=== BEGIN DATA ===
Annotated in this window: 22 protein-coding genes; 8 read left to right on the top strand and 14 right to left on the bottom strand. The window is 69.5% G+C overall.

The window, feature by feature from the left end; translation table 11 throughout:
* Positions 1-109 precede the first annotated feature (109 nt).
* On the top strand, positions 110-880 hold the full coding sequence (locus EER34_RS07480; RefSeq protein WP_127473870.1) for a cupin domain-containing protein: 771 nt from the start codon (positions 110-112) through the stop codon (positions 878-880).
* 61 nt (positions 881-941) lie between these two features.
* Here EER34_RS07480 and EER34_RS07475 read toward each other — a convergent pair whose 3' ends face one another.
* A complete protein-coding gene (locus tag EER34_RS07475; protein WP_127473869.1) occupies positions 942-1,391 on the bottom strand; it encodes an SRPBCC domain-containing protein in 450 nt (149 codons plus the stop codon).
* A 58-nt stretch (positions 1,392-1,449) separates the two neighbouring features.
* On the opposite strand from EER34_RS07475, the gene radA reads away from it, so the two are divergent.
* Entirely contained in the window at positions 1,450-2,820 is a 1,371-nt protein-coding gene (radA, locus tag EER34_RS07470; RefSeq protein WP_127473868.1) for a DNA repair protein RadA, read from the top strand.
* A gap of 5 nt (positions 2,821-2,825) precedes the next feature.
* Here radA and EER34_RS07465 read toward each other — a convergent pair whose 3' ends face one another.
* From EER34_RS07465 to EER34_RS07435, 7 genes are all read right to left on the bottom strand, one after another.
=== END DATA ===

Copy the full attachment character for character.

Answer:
Annotated in this window: 22 protein-coding genes; 8 read left to right on the top strand and 14 right to left on the bottom strand. The window is 69.5% G+C overall.

The window, feature by feature from the left end; translation table 11 throughout:
* Positions 1-109 precede the first annotated feature (109 nt).
* On the top strand, positions 110-880 hold the full coding sequence (locus EER34_RS07480; RefSeq protein WP_127473870.1) for a cupin domain-containing protein: 771 nt from the start codon (positions 110-112) through the stop codon (positions 878-880).
* 61 nt (positions 881-941) lie between these two features.
* Here EER34_RS07480 and EER34_RS07475 read toward each other — a convergent pair whose 3' ends face one another.
* A complete protein-coding gene (locus tag EER34_RS07475; protein WP_127473869.1) occupies positions 942-1,391 on the bottom strand; it encodes an SRPBCC domain-containing protein in 450 nt (149 codons plus the stop codon).
* A 58-nt stretch (positions 1,392-1,449) separates the two neighbouring features.
* On the opposite strand from EER34_RS07475, the gene radA reads away from it, so the two are divergent.
* Entirely contained in the window at positions 1,450-2,820 is a 1,371-nt protein-coding gene (radA, locus tag EER34_RS07470; RefSeq protein WP_127473868.1) for a DNA repair protein RadA, read from the top strand.
* A gap of 5 nt (positions 2,821-2,825) precedes the next feature.
* Here radA and EER34_RS07465 read toward each other — a convergent pair whose 3' ends face one another.
* From EER34_RS07465 to EER34_RS07435, 7 genes are all read right to left on the bottom strand, one after another.